Advance directives are legal documents that indicate what medical care a person wants if they are incapable of expressing their wishes. They are important documents to include in your estate plan, because they document your preferences in a legally binding manner should you become incapacitated. New Jersey elder law recognizes two types of advance directives.
One is a proxy directive. In this document, a person designates an individual, the health care representative, to make medical care decisions on your behalf if you cannot do so on your own. A proxy directive can take effect whether one is temporarily unable to make decisions or permanently unable to make decisions due to a medical condition. The person designated in the proxy directive must make decisions based upon what you have expressed you want, preferably in an instruction directive, or in absence of this what they believe would serve your best interests.
The second type of advance directive recognized in New Jersey is an instruction directive. In this document, a person dictates what types of life-sustaining treatment they want, if any, should they be unable to express their preferences. An instruction directive serves as a road map for loved ones and medical professionals to follow when they are facing a situation that is not included in your advance directive.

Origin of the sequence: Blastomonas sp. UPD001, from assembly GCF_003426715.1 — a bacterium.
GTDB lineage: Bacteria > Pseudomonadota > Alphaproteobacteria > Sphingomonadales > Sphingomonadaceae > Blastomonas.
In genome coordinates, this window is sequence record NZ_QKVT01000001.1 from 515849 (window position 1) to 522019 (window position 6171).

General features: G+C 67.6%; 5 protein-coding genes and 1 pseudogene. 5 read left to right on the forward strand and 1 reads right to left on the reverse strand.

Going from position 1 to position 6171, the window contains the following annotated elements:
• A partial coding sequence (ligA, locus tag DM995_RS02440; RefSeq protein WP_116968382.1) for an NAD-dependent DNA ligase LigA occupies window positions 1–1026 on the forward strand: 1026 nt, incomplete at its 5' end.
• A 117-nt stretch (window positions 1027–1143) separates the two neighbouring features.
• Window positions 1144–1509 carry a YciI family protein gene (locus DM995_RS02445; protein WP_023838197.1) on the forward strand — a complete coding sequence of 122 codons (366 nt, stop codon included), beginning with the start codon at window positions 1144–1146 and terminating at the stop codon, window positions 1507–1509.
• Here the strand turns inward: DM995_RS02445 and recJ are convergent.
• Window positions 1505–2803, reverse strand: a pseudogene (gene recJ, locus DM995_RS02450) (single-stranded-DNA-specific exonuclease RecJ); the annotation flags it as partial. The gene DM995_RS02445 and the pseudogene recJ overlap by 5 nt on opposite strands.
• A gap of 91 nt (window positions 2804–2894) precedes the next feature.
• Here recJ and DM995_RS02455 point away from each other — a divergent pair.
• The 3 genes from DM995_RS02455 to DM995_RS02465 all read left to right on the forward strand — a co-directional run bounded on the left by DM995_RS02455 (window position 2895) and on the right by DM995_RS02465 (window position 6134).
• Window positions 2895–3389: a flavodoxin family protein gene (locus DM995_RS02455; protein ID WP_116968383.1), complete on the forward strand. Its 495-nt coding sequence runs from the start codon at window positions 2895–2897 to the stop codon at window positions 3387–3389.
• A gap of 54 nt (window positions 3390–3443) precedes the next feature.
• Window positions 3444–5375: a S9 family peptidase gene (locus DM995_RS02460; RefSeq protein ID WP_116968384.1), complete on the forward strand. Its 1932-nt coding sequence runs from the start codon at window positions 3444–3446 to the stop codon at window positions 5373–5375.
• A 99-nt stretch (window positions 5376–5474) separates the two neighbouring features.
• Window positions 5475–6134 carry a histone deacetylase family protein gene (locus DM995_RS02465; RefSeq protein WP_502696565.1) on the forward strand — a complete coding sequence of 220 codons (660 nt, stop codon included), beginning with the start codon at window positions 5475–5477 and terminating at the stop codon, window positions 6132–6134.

It can be beneficial to have both a proxy directive and an advance directive. The two documents dovetail one another and can cover all of one’s bases with regards to medical care, should one become incapacitated. It is important that careful thought is given to each document and that it is drafted in a manner that is explicit and comprehensive, so there is no confusion should the time come to enforce it. By ensuring these documents are legally sound, a person can rest assured that their wishes regarding medical care will be followed should they become unable to express their own preferences.